Blood Clot & Pulmonary Embolism
Stopping a blood clot from spreading to the lungs
Your arteries and veins carry blood throughout your body, like water in a pipe.
At times, the blood can congeal and collect, or a vessel can narrow, and something called a blood clot can form.
A blood clot (thrombosis) prevents blood from flowing freely and must be treated, before the clot breaks loose and flows into the lungs (pulmonary embolism).
Usually, a patient with a blood clot is first started on blood thinning medication.
If that medication fails to clear up the clot and restore normal flow, an interventional radiologist may intervene with a minimally invasive procedure.
Inferior Vena Cava (IVC) Filter Placement
Blood travels from your legs and body to your heart through a big vein called the inferior vena cava (IVC).
An IVC filter can be placed in this large vein to catch or prevent any blood clots flowing towards the heart and lungs from getting there.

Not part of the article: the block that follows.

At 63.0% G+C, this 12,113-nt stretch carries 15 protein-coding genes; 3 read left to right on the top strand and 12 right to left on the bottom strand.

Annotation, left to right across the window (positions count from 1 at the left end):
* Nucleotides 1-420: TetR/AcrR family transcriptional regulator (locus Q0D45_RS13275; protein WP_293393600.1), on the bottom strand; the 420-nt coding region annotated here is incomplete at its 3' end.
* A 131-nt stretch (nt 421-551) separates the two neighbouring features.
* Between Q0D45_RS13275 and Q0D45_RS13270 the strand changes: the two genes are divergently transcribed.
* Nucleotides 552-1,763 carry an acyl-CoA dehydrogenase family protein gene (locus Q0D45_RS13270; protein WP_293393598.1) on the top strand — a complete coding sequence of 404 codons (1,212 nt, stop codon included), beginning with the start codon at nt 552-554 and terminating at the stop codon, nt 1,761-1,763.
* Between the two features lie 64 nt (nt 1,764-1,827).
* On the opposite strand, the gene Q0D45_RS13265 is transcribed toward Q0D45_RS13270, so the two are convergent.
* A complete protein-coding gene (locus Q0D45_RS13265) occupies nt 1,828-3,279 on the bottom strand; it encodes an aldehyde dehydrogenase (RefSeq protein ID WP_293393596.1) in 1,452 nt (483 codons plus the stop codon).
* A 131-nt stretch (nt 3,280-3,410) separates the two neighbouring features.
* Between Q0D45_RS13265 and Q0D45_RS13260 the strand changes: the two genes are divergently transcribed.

An IVC filter resembles the wire framing of an umbrella, and simply acts as a precautionary barrier that can prevent a blood clot from becoming a pulmonary embolism.
The interventional radiologist may choose to deliver clot busting medication directly to the clot.
To do this, a catheter is inserted into the patient’s artery near their groin.
The physician steers the catheter to the clot using live x-ray images.
Once the catheter is in place, the thrombolytic medication can be delivered directly to the clot to help break it up and restore normal flow.